1. #1
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    Default How to bring Stokes back to ground when lifted to high point?

    We had an incident where we considered the use of a tower ladder for a 25' below grade trench rescue.

    I know how every aspect of it would need to be done, except for one.

    When the stokes reaches the bucket of the tower ladder, and is essentially now dangling over the trench in no mans land, how do pull it back to ground?

    Would it require another line attached to the basket, to sort of make it into a cable car and let slack on the main line as we pull on that second line to bring it down?

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    I am lost, what are you looking for? Just either swing the Tower Ladder over to where you want to lower the patient, or use a tag line. Then just reverse haul (lower using the MA).

    Quote Originally Posted by BrooklynBravest View Post
    We had an incident where we considered the use of a tower ladder for a 25' below grade trench rescue.

    I know how every aspect of it would need to be done, except for one.

    When the stokes reaches the bucket of the tower ladder, and is essentially now dangling over the trench in no mans land, how do pull it back to ground?

    Would it require another line attached to the basket, to sort of make it into a cable car and let slack on the main line as we pull on that second line to bring it down?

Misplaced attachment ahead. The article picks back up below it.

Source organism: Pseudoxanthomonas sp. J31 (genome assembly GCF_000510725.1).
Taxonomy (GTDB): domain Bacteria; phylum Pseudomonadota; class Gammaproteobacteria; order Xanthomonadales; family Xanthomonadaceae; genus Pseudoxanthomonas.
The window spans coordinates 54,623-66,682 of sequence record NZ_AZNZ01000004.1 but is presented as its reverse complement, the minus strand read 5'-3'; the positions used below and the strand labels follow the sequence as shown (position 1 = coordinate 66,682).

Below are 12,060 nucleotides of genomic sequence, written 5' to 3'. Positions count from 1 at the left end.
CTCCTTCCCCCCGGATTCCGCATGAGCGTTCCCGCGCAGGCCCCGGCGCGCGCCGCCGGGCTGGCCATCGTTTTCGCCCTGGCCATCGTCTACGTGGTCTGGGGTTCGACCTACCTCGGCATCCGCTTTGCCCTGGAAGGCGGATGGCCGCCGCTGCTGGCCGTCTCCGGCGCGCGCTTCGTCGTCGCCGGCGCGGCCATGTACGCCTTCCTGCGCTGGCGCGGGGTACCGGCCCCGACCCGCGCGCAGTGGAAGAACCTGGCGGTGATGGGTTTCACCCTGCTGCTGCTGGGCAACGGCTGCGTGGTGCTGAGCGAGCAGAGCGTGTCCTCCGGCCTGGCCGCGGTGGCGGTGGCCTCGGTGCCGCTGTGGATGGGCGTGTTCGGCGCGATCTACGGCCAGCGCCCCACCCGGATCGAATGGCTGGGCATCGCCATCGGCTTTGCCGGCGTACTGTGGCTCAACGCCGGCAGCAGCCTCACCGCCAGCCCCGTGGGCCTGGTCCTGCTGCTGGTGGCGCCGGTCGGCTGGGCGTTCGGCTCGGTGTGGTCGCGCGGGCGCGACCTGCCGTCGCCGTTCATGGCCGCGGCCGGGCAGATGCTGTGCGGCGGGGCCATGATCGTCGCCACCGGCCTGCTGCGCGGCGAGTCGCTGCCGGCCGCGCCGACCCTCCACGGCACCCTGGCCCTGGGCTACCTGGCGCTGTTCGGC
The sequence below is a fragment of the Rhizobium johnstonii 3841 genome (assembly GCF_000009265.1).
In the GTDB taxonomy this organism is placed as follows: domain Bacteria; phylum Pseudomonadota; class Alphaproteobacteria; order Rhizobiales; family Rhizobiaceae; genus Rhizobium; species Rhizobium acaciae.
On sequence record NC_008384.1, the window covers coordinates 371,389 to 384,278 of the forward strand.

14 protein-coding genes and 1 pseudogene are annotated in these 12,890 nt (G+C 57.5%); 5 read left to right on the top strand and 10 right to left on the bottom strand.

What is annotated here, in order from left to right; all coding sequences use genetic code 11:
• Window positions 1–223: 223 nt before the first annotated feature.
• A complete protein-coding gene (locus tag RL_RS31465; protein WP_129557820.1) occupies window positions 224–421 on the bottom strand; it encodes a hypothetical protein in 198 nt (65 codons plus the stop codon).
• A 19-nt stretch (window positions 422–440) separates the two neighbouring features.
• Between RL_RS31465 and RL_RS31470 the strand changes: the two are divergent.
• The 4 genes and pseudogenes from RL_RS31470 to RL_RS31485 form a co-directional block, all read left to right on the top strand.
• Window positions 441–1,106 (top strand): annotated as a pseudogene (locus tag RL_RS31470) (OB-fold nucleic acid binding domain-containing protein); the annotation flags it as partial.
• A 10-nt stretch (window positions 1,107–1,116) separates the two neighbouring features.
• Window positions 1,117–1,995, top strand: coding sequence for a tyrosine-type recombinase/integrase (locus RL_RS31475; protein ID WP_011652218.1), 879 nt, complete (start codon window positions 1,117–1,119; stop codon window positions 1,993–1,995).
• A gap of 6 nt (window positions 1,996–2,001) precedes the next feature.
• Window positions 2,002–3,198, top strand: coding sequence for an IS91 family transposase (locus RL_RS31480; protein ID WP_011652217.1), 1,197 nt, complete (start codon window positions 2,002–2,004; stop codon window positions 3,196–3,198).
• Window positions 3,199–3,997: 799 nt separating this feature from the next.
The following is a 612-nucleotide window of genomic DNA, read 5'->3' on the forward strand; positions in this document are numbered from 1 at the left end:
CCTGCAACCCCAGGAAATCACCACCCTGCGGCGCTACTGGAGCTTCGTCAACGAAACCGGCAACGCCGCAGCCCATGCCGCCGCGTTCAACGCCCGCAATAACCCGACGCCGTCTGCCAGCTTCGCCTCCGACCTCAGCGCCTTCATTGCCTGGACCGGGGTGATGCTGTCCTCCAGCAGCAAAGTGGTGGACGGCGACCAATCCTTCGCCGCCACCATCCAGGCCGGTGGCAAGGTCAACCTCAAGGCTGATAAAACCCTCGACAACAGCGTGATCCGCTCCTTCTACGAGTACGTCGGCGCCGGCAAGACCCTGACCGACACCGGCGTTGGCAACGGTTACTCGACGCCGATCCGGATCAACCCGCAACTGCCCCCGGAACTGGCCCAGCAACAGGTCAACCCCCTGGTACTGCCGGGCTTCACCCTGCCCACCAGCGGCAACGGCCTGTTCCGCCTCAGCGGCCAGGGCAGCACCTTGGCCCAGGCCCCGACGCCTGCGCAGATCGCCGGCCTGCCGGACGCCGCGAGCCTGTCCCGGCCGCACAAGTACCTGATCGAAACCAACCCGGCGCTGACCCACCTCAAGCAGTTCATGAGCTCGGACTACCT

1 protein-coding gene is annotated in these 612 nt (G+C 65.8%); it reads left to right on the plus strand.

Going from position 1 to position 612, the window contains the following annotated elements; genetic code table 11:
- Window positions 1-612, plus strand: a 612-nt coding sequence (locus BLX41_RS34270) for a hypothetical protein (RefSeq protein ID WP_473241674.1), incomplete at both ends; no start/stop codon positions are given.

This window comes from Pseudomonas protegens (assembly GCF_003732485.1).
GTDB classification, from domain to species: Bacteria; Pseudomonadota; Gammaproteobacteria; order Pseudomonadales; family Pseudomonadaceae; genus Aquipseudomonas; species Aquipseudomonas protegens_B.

This is what a tag line is called.

    Hope that helps?
    ~Drew
    Firefighter/EMT/Technical Rescue
    USAR TF Rescue Specialist

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    Thats exactly what I was asking, thank you.


    I thought it was unacceptable practice to use the mechanics of the tower ladder to move the victim in any way?

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    The use of an aerial to move a suspended load (stokes or harnessed rescuer/victim) has always been a great debate which seems to have no cut and dry answer. To answer your question as long as the stokes is completely clear of any obstructions, swing it around to the lip of the trench. Make sure your hauling system (4:1 or whatever MA you are using) has plenty of travel to make the swing. I would be a little hesitant to introduce another type of system to transition the strokes to the trench lip. Again if there are no obstructions, just swing the aerial around to the lip. Tower ladders are fairly strong, however make sure the operator is fully aware of the weights limits as it relates to extension footage and elevation angles.

    I know many will say never use the aerial to move a suspened load,however sometimes we have to do what we have to do to make things happen. We must understand what we trying to accomplish. A unwritten rule (I have never been able to find it in writing) is if a load needs to be moved vertical or horizontal with a aerial, the opertor must have a visual on the the load at all times. If they cannot see the load at All TIMES from the turntable, do not move the load.

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    [QUOTE A unwritten rule (I have never been able to find it in writing) is if a load needs to be moved vertical or horizontal with a aerial, the opertor must have a visual on the the load at all times. If they cannot see the load at All TIMES from the turntable, do not move the load.[/QUOTE]

    A very good unwritten rule to follow. When you consider reaction time for someone paying attention is about 3/4 of a second or longer and you may have multiple people involved in the communication process, if the load hangs up on something we can cause critical, if not fatal injuries to the patient. Relaying the commands by radio still has the same problem. Reaction time plus dead spots where the radio just doesn't work reliably and we can have a tragedy in the making.

    Mike

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